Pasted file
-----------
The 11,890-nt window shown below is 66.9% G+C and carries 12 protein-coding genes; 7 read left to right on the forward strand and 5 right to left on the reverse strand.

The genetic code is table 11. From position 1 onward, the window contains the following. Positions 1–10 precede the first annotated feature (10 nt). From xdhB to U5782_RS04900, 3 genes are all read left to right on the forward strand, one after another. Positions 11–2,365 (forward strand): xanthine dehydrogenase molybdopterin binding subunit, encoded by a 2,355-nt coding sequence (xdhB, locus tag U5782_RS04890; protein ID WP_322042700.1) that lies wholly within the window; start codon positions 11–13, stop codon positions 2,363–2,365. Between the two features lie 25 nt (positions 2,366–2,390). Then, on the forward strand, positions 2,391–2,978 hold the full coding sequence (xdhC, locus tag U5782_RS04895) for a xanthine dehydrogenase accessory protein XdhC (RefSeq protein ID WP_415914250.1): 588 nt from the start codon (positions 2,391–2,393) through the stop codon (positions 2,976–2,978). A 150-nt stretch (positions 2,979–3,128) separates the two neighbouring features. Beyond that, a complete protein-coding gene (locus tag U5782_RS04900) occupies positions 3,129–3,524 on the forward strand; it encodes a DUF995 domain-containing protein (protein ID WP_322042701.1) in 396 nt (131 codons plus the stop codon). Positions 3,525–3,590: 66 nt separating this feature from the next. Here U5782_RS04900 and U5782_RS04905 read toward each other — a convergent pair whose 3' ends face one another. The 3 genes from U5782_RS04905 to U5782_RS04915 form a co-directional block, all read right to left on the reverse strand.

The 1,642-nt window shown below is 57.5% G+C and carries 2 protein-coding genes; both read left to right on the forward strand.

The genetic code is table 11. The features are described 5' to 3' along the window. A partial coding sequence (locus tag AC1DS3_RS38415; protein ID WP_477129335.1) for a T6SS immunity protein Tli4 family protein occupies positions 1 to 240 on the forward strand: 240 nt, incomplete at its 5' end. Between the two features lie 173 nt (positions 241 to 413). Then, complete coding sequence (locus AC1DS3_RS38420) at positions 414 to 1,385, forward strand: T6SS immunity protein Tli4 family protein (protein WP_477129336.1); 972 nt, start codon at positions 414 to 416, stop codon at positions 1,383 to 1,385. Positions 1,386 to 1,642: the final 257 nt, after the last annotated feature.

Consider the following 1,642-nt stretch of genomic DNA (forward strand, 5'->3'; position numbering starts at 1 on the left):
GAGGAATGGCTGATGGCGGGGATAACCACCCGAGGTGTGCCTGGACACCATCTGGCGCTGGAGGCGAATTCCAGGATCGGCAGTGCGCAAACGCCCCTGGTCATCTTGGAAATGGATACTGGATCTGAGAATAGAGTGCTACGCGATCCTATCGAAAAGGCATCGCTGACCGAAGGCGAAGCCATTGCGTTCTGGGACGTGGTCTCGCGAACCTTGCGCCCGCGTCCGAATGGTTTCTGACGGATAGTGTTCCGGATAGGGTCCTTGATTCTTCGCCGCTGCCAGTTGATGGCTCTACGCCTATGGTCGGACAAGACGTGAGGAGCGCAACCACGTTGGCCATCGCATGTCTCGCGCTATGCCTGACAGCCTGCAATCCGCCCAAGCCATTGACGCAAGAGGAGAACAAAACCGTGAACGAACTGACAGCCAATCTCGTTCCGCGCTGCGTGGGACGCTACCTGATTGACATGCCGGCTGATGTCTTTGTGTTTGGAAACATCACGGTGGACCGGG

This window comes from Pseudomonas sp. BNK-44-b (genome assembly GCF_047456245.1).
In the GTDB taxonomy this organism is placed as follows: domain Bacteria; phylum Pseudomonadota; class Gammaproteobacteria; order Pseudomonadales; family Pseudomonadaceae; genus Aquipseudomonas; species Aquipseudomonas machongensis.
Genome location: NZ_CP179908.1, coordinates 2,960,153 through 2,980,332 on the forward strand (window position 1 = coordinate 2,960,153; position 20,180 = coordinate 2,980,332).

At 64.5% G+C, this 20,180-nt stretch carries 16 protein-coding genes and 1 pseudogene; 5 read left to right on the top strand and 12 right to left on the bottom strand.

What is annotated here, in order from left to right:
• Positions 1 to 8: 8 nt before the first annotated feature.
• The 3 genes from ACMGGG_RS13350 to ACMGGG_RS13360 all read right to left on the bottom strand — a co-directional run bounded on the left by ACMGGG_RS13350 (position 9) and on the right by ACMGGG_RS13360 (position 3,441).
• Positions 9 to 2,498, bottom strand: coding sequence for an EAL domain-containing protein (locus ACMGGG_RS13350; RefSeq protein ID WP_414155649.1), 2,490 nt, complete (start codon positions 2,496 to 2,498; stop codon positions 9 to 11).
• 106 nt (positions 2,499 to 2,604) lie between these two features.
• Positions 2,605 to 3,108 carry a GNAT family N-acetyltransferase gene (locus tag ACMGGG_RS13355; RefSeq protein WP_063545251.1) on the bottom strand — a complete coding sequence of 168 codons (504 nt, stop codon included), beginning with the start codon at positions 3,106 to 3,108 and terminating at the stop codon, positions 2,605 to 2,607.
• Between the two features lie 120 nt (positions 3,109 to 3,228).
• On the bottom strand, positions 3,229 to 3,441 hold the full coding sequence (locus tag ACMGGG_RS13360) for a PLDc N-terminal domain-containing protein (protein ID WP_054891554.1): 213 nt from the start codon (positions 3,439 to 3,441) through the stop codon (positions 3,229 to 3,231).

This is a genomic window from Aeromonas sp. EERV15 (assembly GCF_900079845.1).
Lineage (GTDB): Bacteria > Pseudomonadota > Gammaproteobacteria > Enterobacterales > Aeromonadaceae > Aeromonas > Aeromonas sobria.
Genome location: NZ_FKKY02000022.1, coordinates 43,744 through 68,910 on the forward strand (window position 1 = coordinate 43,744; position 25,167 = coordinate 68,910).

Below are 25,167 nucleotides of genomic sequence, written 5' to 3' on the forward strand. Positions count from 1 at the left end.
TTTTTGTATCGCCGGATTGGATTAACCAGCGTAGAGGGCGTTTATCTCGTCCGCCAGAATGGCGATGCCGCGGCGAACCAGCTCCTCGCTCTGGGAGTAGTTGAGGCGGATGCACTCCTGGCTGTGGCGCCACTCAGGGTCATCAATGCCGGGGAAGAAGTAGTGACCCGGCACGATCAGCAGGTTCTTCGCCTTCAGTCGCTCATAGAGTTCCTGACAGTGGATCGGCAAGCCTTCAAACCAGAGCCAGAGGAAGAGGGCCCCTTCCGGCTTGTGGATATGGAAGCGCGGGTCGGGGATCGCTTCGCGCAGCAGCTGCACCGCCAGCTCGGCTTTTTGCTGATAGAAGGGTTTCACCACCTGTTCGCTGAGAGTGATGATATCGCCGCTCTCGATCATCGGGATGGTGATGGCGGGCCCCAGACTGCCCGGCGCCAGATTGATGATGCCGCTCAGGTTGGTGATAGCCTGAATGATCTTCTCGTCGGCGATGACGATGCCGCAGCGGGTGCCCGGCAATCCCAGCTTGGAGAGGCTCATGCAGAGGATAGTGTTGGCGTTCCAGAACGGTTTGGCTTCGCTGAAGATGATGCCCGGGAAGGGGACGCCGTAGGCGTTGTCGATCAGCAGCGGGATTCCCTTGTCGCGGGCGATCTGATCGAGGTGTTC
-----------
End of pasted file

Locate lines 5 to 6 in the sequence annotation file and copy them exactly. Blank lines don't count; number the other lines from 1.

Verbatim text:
Consider the following 1,642-nt stretch of genomic DNA (forward strand, 5'->3'; position numbering starts at 1 on the left):
GAGGAATGGCTGATGGCGGGGATAACCACCCGAGGTGTGCCTGGACACCATCTGGCGCTGGAGGCGAATTCCAGGATCGGCAGTGCGCAAACGCCCCTGGTCATCTTGGAAATGGATACTGGATCTGAGAATAGAGTGCTACGCGATCCTATCGAAAAGGCATCGCTGACCGAAGGCGAAGCCATTGCGTTCTGGGACGTGGTCTCGCGAACCTTGCGCCCGCGTCCGAATGGTTTCTGACGGATAGTGTTCCGGATAGGGTCCTTGATTCTTCGCCGCTGCCAGTTGATGGCTCTACGCCTATGGTCGGACAAGACGTGAGGAGCGCAACCACGTTGGCCATCGCATGTCTCGCGCTATGCCTGACAGCCTGCAATCCGCCCAAGCCATTGACGCAAGAGGAGAACAAAACCGTGAACGAACTGACAGCCAATCTCGTTCCGCGCTGCGTGGGACGCTACCTGATTGACATGCCGGCTGATGTCTTTGTGTTTGGAAACATCACGGTGGACCGGG